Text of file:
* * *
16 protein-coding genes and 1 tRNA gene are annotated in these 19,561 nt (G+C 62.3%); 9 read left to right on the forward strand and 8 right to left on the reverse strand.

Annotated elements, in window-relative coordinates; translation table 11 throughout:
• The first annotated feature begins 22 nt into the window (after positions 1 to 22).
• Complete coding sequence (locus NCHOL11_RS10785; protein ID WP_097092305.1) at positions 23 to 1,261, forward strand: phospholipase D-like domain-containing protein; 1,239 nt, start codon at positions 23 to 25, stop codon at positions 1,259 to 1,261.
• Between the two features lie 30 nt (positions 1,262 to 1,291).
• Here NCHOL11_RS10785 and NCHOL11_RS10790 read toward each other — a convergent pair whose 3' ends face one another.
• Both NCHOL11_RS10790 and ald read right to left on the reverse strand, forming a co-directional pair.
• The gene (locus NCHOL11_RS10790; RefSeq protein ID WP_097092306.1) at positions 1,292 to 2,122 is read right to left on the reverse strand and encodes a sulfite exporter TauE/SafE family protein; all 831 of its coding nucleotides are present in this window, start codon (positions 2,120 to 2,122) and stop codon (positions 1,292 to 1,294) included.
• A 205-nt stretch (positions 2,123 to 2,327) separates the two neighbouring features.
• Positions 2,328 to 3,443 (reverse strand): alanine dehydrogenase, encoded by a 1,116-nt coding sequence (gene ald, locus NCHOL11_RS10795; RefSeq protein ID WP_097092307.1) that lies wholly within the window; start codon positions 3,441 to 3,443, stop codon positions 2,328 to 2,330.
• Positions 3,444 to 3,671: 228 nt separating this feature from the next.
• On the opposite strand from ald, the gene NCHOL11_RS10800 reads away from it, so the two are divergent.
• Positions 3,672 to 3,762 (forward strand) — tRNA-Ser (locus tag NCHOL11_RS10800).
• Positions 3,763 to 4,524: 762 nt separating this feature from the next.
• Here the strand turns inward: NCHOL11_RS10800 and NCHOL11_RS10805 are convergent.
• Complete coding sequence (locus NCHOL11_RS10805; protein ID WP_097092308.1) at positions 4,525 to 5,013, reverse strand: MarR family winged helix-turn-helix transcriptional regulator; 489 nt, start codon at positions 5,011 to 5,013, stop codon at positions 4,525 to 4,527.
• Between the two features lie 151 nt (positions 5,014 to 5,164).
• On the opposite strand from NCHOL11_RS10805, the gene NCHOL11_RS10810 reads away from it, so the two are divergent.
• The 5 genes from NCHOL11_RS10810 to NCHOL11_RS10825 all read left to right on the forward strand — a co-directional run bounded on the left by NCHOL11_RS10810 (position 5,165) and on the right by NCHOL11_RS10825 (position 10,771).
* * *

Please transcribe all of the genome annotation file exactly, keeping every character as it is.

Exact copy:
16 protein-coding genes and 1 tRNA gene are annotated in these 19,561 nt (G+C 62.3%); 9 read left to right on the forward strand and 8 right to left on the reverse strand.

Annotated elements, in window-relative coordinates; translation table 11 throughout:
• The first annotated feature begins 22 nt into the window (after positions 1 to 22).
• Complete coding sequence (locus NCHOL11_RS10785; protein ID WP_097092305.1) at positions 23 to 1,261, forward strand: phospholipase D-like domain-containing protein; 1,239 nt, start codon at positions 23 to 25, stop codon at positions 1,259 to 1,261.
• Between the two features lie 30 nt (positions 1,262 to 1,291).
• Here NCHOL11_RS10785 and NCHOL11_RS10790 read toward each other — a convergent pair whose 3' ends face one another.
• Both NCHOL11_RS10790 and ald read right to left on the reverse strand, forming a co-directional pair.
• The gene (locus NCHOL11_RS10790; RefSeq protein ID WP_097092306.1) at positions 1,292 to 2,122 is read right to left on the reverse strand and encodes a sulfite exporter TauE/SafE family protein; all 831 of its coding nucleotides are present in this window, start codon (positions 2,120 to 2,122) and stop codon (positions 1,292 to 1,294) included.
• A 205-nt stretch (positions 2,123 to 2,327) separates the two neighbouring features.
• Positions 2,328 to 3,443 (reverse strand): alanine dehydrogenase, encoded by a 1,116-nt coding sequence (gene ald, locus NCHOL11_RS10795; RefSeq protein ID WP_097092307.1) that lies wholly within the window; start codon positions 3,441 to 3,443, stop codon positions 2,328 to 2,330.
• Positions 3,444 to 3,671: 228 nt separating this feature from the next.
• On the opposite strand from ald, the gene NCHOL11_RS10800 reads away from it, so the two are divergent.
• Positions 3,672 to 3,762 (forward strand) — tRNA-Ser (locus tag NCHOL11_RS10800).
• Positions 3,763 to 4,524: 762 nt separating this feature from the next.
• Here the strand turns inward: NCHOL11_RS10800 and NCHOL11_RS10805 are convergent.
• Complete coding sequence (locus NCHOL11_RS10805; protein ID WP_097092308.1) at positions 4,525 to 5,013, reverse strand: MarR family winged helix-turn-helix transcriptional regulator; 489 nt, start codon at positions 5,011 to 5,013, stop codon at positions 4,525 to 4,527.
• Between the two features lie 151 nt (positions 5,014 to 5,164).
• On the opposite strand from NCHOL11_RS10805, the gene NCHOL11_RS10810 reads away from it, so the two are divergent.
• The 5 genes from NCHOL11_RS10810 to NCHOL11_RS10825 all read left to right on the forward strand — a co-directional run bounded on the left by NCHOL11_RS10810 (position 5,165) and on the right by NCHOL11_RS10825 (position 10,771).